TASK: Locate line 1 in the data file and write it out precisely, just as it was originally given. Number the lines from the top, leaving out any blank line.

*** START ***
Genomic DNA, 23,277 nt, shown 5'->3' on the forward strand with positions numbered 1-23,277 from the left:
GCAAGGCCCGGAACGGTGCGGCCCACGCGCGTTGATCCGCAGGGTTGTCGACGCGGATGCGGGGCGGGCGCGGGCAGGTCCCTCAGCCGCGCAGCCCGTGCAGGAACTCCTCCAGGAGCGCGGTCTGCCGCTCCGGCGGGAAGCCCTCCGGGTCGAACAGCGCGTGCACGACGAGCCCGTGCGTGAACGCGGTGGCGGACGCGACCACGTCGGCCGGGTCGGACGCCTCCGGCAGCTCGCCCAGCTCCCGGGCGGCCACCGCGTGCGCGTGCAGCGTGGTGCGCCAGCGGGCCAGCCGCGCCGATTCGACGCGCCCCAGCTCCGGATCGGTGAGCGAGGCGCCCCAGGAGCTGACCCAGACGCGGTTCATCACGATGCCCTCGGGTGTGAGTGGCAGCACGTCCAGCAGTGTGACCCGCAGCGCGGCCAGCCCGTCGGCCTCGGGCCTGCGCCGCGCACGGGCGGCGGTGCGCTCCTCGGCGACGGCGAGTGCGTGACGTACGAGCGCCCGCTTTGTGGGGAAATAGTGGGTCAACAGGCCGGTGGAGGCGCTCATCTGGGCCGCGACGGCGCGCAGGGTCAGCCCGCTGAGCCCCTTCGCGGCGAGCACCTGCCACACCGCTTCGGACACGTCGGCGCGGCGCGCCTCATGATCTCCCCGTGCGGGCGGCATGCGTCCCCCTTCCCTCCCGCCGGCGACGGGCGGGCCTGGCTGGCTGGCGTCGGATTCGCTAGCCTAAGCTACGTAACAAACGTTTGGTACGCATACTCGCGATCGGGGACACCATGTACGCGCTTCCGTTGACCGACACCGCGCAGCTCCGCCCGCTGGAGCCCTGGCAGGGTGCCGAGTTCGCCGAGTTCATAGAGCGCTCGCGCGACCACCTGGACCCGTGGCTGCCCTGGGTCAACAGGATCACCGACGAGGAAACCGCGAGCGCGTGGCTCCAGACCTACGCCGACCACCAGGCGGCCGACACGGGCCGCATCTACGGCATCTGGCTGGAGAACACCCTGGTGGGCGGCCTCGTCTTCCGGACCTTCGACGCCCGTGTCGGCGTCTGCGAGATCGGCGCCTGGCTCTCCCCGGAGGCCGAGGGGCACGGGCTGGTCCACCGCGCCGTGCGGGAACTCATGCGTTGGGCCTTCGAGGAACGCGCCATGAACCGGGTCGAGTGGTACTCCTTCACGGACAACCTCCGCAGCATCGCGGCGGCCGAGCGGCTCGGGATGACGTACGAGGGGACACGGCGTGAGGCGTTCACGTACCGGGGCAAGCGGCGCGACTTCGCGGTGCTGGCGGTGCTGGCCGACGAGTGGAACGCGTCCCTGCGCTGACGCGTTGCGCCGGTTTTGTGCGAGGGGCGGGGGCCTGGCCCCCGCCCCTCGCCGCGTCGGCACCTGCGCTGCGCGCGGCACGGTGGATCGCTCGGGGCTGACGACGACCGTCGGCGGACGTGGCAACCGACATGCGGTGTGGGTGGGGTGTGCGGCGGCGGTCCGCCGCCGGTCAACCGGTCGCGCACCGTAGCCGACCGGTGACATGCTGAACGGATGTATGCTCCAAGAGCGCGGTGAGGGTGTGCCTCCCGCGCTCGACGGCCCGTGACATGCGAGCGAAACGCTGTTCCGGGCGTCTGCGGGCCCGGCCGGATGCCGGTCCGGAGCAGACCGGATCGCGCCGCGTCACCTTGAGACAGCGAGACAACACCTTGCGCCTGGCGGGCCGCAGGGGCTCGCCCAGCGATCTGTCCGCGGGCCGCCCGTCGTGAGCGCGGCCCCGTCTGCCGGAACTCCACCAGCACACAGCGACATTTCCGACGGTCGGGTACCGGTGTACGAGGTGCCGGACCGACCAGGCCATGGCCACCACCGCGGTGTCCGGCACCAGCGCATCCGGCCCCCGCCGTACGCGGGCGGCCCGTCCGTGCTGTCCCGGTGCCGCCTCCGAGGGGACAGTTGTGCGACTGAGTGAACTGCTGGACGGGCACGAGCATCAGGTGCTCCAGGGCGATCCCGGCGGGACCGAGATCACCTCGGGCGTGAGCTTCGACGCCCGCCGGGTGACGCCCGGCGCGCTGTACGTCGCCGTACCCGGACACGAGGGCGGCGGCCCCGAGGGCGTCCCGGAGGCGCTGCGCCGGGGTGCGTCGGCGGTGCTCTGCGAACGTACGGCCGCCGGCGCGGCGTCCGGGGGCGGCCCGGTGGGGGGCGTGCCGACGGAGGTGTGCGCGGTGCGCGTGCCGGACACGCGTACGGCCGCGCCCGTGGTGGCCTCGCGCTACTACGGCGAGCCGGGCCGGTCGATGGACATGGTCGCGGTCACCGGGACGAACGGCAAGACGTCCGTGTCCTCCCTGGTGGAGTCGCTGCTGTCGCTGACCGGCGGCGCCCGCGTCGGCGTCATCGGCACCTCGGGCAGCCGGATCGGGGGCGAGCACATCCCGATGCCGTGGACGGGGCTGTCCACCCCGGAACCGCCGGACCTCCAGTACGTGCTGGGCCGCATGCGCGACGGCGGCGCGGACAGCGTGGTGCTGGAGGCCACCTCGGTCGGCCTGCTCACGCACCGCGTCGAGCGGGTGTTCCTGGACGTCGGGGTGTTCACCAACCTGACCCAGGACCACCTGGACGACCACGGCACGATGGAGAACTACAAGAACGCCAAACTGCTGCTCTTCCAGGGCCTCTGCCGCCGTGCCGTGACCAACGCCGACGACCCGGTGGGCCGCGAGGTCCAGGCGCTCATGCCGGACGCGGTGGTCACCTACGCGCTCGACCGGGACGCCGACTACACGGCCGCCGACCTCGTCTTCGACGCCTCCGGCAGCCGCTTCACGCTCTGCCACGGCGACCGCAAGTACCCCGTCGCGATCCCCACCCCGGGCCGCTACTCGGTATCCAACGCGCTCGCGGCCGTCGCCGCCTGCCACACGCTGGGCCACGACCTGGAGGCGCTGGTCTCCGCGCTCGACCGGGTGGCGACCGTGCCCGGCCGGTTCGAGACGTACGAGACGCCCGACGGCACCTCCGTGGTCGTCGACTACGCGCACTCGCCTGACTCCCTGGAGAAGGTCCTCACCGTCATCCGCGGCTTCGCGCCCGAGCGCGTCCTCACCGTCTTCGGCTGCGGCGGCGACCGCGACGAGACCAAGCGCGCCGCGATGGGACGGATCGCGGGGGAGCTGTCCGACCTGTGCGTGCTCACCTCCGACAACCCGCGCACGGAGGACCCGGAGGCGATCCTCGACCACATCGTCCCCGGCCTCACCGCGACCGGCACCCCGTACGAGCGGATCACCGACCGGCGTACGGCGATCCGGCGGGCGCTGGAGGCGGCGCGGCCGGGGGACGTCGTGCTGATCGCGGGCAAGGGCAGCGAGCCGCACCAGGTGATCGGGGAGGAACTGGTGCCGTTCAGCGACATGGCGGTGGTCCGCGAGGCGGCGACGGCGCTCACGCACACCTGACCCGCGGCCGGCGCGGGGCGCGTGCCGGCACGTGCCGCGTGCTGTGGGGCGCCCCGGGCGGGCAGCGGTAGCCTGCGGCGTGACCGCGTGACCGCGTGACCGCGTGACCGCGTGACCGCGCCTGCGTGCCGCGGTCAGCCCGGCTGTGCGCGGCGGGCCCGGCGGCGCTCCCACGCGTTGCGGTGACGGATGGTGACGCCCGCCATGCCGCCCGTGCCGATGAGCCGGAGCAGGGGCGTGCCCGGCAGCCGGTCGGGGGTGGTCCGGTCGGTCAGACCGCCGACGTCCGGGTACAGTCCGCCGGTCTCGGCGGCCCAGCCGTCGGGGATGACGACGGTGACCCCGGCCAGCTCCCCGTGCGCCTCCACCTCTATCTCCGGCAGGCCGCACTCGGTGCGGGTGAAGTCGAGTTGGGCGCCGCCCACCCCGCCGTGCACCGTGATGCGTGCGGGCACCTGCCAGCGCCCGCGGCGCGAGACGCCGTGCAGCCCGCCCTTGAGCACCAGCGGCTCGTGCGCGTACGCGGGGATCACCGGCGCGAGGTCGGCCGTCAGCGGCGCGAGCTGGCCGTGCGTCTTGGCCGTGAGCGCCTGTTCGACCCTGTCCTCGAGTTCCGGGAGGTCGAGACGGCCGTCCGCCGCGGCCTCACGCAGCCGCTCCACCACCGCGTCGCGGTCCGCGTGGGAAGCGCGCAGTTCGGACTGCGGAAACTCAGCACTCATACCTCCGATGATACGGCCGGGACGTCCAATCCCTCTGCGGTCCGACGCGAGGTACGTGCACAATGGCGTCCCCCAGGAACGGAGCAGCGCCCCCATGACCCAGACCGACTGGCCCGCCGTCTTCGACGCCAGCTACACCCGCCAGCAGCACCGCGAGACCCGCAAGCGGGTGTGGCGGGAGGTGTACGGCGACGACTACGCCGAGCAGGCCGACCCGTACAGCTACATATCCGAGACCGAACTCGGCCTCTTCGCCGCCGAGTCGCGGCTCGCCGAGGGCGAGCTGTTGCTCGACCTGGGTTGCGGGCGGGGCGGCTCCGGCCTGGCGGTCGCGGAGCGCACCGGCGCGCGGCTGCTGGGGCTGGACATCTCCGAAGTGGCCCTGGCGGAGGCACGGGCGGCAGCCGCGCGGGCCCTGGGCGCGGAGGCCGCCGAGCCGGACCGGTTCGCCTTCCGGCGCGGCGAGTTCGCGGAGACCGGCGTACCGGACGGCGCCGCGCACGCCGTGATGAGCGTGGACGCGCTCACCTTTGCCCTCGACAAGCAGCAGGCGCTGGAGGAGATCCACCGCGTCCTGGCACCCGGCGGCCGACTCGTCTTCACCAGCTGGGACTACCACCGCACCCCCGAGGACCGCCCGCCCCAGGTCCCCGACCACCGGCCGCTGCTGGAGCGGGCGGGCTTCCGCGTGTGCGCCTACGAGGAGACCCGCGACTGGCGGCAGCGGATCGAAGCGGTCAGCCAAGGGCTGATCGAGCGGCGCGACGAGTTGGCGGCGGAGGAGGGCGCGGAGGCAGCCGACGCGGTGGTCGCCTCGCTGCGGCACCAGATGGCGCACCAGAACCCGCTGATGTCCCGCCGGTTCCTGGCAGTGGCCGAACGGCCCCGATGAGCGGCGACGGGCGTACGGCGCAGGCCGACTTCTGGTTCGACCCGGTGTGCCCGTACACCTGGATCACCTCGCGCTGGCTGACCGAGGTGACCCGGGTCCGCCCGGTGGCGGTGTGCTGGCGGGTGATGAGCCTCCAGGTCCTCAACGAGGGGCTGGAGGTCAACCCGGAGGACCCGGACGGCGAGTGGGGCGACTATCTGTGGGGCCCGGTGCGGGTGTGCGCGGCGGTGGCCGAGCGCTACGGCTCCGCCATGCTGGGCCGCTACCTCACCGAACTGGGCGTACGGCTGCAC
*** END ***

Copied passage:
Genomic DNA, 23,277 nt, shown 5'->3' on the forward strand with positions numbered 1-23,277 from the left: